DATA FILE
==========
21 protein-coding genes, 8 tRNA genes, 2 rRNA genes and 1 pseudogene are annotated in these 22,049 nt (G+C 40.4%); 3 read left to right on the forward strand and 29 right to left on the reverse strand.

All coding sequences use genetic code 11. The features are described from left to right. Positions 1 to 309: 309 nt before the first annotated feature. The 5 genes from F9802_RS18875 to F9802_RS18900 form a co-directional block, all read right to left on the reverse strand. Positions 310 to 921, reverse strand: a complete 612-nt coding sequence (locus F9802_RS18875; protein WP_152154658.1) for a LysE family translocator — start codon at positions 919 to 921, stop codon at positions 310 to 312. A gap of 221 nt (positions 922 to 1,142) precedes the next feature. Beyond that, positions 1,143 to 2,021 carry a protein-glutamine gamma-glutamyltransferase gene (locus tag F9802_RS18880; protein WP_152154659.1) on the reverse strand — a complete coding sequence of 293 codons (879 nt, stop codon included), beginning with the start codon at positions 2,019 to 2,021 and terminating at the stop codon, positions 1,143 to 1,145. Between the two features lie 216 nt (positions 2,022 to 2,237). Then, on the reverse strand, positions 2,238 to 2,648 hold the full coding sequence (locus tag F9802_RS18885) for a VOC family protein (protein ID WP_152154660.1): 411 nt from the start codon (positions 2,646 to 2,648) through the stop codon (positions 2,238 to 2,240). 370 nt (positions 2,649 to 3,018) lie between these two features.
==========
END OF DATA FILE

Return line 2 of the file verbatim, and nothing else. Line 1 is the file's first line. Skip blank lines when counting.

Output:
All coding sequences use genetic code 11. The features are described from left to right. Positions 1 to 309: 309 nt before the first annotated feature. The 5 genes from F9802_RS18875 to F9802_RS18900 form a co-directional block, all read right to left on the reverse strand. Positions 310 to 921, reverse strand: a complete 612-nt coding sequence (locus F9802_RS18875; protein WP_152154658.1) for a LysE family translocator — start codon at positions 919 to 921, stop codon at positions 310 to 312. A gap of 221 nt (positions 922 to 1,142) precedes the next feature. Beyond that, positions 1,143 to 2,021 carry a protein-glutamine gamma-glutamyltransferase gene (locus tag F9802_RS18880; protein WP_152154659.1) on the reverse strand — a complete coding sequence of 293 codons (879 nt, stop codon included), beginning with the start codon at positions 2,019 to 2,021 and terminating at the stop codon, positions 1,143 to 1,145. Between the two features lie 216 nt (positions 2,022 to 2,237). Then, on the reverse strand, positions 2,238 to 2,648 hold the full coding sequence (locus tag F9802_RS18885) for a VOC family protein (protein ID WP_152154660.1): 411 nt from the start codon (positions 2,646 to 2,648) through the stop codon (positions 2,238 to 2,240). 370 nt (positions 2,649 to 3,018) lie between these two features.